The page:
Two-thirds of Redbridge residents seeking NHS help to quit smoking succeed

Two thirds of Redbridge smokers using NHS services to quit are successful. Photo: PA.

Two thirds of Redbridge smokers using NHS services to quit are successful. Photo: PA. - Credit: PA Wire/PA Images

Two thirds of the people using the NHS Stop Smoking Service in Redbridge managed to quit, according to the latest figures – a much higher success rate than the national average.

In the 12 months from April 2017 to March this year, 1,584 people in Redbridge signed up with the NHS Stop Smoking Service and set themselves a date to quit.

At follow up meetings four weeks later 1,043 people said they had given up, according to data from NHS England. That’s 66pc, which is above the average rate for England of 51% during the period. The average for London was 52%.

The success rate is based on self-reported results of people who said that they hadn’t had a puff for two weeks since their quit date. But 21% of those who set a date proved they’d kicked the habit by having a test that checks carbon monoxide in their bloodstream.

The Stop Smoking Service has been provided by local authorities rather than the NHS since 2013.

It offers support with one-to-one counselling or group sessions. Medicines that help with nicotine cravings can also be prescribed, while some people also use over the counter products.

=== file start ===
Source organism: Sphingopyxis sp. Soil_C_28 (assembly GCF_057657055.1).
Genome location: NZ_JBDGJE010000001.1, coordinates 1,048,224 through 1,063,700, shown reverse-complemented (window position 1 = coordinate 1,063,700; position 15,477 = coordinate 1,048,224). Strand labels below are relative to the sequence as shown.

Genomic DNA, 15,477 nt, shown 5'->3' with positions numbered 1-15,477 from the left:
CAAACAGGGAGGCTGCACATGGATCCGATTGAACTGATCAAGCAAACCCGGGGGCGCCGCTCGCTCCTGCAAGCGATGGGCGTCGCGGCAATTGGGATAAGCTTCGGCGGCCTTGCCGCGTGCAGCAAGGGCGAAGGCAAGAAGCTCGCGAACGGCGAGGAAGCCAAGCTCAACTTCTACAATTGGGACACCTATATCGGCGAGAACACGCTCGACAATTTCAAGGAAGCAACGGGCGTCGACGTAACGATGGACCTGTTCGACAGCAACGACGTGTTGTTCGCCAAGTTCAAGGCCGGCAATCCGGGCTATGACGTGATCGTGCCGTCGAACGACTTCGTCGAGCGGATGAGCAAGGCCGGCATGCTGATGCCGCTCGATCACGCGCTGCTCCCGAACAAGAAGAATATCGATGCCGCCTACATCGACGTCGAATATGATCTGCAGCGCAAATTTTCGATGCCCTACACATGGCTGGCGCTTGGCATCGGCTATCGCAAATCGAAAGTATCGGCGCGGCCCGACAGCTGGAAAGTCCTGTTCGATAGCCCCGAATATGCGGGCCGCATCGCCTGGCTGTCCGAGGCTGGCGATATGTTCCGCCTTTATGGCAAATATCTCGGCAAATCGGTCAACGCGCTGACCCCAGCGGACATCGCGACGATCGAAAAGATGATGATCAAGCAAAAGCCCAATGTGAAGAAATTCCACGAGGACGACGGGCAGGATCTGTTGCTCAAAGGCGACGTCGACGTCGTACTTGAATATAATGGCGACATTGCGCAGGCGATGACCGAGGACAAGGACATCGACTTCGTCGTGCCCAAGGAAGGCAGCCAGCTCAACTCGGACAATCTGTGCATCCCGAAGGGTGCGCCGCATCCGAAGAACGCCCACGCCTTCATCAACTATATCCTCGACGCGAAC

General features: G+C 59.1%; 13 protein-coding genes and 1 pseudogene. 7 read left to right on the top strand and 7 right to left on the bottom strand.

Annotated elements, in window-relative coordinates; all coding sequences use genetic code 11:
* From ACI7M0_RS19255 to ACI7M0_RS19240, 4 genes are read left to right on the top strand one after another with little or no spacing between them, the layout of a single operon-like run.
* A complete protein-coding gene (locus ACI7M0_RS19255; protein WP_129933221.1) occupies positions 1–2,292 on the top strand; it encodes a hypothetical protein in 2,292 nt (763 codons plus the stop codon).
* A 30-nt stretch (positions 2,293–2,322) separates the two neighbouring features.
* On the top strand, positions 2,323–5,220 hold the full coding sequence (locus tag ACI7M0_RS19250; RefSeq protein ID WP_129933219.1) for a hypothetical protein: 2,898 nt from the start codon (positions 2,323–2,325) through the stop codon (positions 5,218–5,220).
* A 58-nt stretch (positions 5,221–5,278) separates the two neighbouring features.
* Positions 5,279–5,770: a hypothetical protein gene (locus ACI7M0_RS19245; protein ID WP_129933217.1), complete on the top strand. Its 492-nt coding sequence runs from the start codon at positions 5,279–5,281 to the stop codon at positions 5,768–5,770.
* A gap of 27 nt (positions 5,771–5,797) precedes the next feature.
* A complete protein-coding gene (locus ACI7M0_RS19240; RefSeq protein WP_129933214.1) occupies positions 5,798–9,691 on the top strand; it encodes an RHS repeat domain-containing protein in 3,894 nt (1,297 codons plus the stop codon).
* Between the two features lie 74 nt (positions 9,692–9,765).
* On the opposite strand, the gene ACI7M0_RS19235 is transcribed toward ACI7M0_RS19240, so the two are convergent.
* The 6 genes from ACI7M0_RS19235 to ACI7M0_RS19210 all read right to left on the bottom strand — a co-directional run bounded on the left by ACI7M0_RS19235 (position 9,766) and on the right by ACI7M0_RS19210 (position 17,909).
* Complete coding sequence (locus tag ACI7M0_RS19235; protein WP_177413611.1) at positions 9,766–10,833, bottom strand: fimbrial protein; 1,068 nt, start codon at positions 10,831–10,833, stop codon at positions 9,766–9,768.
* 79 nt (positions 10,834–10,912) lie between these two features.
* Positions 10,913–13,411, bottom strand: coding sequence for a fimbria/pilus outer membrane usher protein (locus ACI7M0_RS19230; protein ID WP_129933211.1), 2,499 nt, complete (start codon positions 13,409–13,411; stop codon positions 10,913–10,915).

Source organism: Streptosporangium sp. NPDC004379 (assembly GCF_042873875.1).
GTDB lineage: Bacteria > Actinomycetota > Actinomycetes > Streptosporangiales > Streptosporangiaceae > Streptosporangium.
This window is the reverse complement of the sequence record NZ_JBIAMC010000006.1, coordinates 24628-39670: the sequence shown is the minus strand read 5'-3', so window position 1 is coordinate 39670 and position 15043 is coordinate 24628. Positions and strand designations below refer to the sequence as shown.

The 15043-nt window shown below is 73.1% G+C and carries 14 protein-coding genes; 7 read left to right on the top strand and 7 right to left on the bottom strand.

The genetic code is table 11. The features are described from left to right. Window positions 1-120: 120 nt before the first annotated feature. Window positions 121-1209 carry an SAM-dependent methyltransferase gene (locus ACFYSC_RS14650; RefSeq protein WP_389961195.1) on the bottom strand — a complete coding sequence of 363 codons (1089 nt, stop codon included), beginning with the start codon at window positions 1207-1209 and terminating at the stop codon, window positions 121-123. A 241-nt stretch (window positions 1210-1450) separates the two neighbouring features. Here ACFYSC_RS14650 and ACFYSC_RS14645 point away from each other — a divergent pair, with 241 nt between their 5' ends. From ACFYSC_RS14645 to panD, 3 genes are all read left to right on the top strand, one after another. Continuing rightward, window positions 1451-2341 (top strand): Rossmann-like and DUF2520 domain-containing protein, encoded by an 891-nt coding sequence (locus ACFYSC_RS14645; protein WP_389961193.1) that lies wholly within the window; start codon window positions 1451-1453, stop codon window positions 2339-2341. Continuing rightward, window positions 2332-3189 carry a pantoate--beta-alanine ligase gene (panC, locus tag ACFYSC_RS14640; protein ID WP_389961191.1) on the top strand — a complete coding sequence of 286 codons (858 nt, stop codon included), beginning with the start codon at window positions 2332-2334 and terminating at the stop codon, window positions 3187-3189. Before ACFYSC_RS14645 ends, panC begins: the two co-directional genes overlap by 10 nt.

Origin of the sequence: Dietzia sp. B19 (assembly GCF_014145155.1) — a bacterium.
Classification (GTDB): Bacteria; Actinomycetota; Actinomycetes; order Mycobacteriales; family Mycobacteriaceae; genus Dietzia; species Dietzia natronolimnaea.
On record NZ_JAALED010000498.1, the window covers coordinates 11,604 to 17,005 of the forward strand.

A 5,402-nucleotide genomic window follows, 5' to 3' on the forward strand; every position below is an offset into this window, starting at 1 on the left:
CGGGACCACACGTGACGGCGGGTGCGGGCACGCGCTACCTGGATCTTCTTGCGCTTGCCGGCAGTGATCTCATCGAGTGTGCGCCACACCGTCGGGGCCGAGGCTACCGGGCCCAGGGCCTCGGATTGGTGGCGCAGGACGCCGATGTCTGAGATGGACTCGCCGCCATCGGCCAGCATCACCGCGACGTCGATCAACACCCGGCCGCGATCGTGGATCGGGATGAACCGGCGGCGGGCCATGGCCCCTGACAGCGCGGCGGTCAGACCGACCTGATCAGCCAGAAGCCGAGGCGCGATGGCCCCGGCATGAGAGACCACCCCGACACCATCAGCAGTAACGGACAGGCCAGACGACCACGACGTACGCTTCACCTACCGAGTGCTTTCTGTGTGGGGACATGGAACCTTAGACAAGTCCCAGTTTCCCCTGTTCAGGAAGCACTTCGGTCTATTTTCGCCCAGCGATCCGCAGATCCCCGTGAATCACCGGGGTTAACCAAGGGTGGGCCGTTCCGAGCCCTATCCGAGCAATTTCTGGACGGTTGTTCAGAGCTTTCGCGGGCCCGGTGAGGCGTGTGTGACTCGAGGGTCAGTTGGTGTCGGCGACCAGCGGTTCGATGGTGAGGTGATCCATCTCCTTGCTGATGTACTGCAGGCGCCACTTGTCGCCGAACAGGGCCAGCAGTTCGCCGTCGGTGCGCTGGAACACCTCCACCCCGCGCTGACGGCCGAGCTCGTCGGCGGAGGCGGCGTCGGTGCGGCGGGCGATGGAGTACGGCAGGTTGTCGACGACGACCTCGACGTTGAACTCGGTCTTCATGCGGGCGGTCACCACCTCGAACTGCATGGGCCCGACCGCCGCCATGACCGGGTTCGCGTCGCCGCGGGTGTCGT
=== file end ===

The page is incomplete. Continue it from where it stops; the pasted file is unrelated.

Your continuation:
The data shows that 39 quitters succeeded with a cold turkey approach with no chemical substitutes for cigarettes.

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The total cost of the service in Redbridge was £376,071, which is equivalent to £361 for each person that quit.

Latest figures from Public Health England show that 12% of the adult population of Redbridge are smokers.

The number of people using the service across the country has been falling though it went up compared to the previous 12 months in Redbridge.

The campaign group Action on Smoking and Health (ASH) says that the popularity of e-cigarettes as an aid to quitting explains some of the decline in users of the service across England but not all of it.

It says tighter council budgets, less publicity nationally about services and an apparent reduction in GPs prompting people to take up the service may also be to blame.